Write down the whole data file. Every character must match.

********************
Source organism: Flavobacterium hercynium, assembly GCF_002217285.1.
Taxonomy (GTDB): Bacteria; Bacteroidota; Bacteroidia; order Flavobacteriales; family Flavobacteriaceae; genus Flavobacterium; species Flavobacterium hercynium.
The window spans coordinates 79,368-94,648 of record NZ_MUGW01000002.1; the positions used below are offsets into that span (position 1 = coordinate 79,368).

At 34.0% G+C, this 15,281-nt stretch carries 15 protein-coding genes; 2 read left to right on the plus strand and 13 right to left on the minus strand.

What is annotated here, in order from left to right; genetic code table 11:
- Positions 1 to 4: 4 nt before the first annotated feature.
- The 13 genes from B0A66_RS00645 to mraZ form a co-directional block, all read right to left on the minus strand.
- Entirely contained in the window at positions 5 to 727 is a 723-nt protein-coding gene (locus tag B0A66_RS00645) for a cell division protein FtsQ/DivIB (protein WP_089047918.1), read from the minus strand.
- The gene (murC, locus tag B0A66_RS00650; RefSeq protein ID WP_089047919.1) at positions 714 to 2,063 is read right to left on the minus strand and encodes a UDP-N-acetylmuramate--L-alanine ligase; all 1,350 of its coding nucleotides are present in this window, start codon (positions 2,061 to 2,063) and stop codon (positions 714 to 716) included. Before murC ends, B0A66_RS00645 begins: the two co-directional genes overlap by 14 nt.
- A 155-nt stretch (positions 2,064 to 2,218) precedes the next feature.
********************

Source organism: Flavobacterium hercynium, assembly GCF_002217285.1.
Taxonomy (GTDB): Bacteria; Bacteroidota; Bacteroidia; order Flavobacteriales; family Flavobacteriaceae; genus Flavobacterium; species Flavobacterium hercynium.
The window spans coordinates 79,368-94,648 of record NZ_MUGW01000002.1; the positions used below are offsets into that span (position 1 = coordinate 79,368).

At 34.0% G+C, this 15,281-nt stretch carries 15 protein-coding genes; 2 read left to right on the plus strand and 13 right to left on the minus strand.

What is annotated here, in order from left to right; genetic code table 11:
- Positions 1 to 4: 4 nt before the first annotated feature.
- The 13 genes from B0A66_RS00645 to mraZ form a co-directional block, all read right to left on the minus strand.
- Entirely contained in the window at positions 5 to 727 is a 723-nt protein-coding gene (locus tag B0A66_RS00645) for a cell division protein FtsQ/DivIB (protein WP_089047918.1), read from the minus strand.
- The gene (murC, locus tag B0A66_RS00650; RefSeq protein ID WP_089047919.1) at positions 714 to 2,063 is read right to left on the minus strand and encodes a UDP-N-acetylmuramate--L-alanine ligase; all 1,350 of its coding nucleotides are present in this window, start codon (positions 2,061 to 2,063) and stop codon (positions 714 to 716) included. Before murC ends, B0A66_RS00645 begins: the two co-directional genes overlap by 14 nt.
- A 155-nt stretch (positions 2,064 to 2,218) precedes the next feature.